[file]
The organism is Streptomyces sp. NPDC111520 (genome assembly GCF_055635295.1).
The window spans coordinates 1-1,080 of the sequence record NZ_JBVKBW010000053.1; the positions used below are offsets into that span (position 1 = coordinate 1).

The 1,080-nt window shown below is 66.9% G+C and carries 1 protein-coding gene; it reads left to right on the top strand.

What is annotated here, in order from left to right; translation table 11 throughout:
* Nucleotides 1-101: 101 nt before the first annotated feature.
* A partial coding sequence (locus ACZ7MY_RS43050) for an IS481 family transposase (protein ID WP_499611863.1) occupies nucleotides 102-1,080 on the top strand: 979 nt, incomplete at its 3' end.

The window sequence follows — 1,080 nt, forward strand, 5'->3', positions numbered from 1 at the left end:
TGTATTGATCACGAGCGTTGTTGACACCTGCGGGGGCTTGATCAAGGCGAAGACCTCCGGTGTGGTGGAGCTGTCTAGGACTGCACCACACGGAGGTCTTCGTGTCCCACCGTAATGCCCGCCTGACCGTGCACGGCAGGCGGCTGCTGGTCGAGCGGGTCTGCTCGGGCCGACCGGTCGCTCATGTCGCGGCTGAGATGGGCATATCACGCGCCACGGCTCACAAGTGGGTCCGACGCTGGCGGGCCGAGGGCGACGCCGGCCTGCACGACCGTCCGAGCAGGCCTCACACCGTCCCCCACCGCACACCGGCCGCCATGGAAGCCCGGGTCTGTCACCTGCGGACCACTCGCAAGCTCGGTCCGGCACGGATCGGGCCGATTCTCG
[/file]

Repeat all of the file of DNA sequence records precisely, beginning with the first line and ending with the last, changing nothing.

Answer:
The organism is Streptomyces sp. NPDC111520 (genome assembly GCF_055635295.1).
The window spans coordinates 1-1,080 of the sequence record NZ_JBVKBW010000053.1; the positions used below are offsets into that span (position 1 = coordinate 1).

The 1,080-nt window shown below is 66.9% G+C and carries 1 protein-coding gene; it reads left to right on the top strand.

What is annotated here, in order from left to right; translation table 11 throughout:
* Nucleotides 1-101: 101 nt before the first annotated feature.
* A partial coding sequence (locus ACZ7MY_RS43050) for an IS481 family transposase (protein ID WP_499611863.1) occupies nucleotides 102-1,080 on the top strand: 979 nt, incomplete at its 3' end.

The window sequence follows — 1,080 nt, forward strand, 5'->3', positions numbered from 1 at the left end:
TGTATTGATCACGAGCGTTGTTGACACCTGCGGGGGCTTGATCAAGGCGAAGACCTCCGGTGTGGTGGAGCTGTCTAGGACTGCACCACACGGAGGTCTTCGTGTCCCACCGTAATGCCCGCCTGACCGTGCACGGCAGGCGGCTGCTGGTCGAGCGGGTCTGCTCGGGCCGACCGGTCGCTCATGTCGCGGCTGAGATGGGCATATCACGCGCCACGGCTCACAAGTGGGTCCGACGCTGGCGGGCCGAGGGCGACGCCGGCCTGCACGACCGTCCGAGCAGGCCTCACACCGTCCCCCACCGCACACCGGCCGCCATGGAAGCCCGGGTCTGTCACCTGCGGACCACTCGCAAGCTCGGTCCGGCACGGATCGGGCCGATTCTCG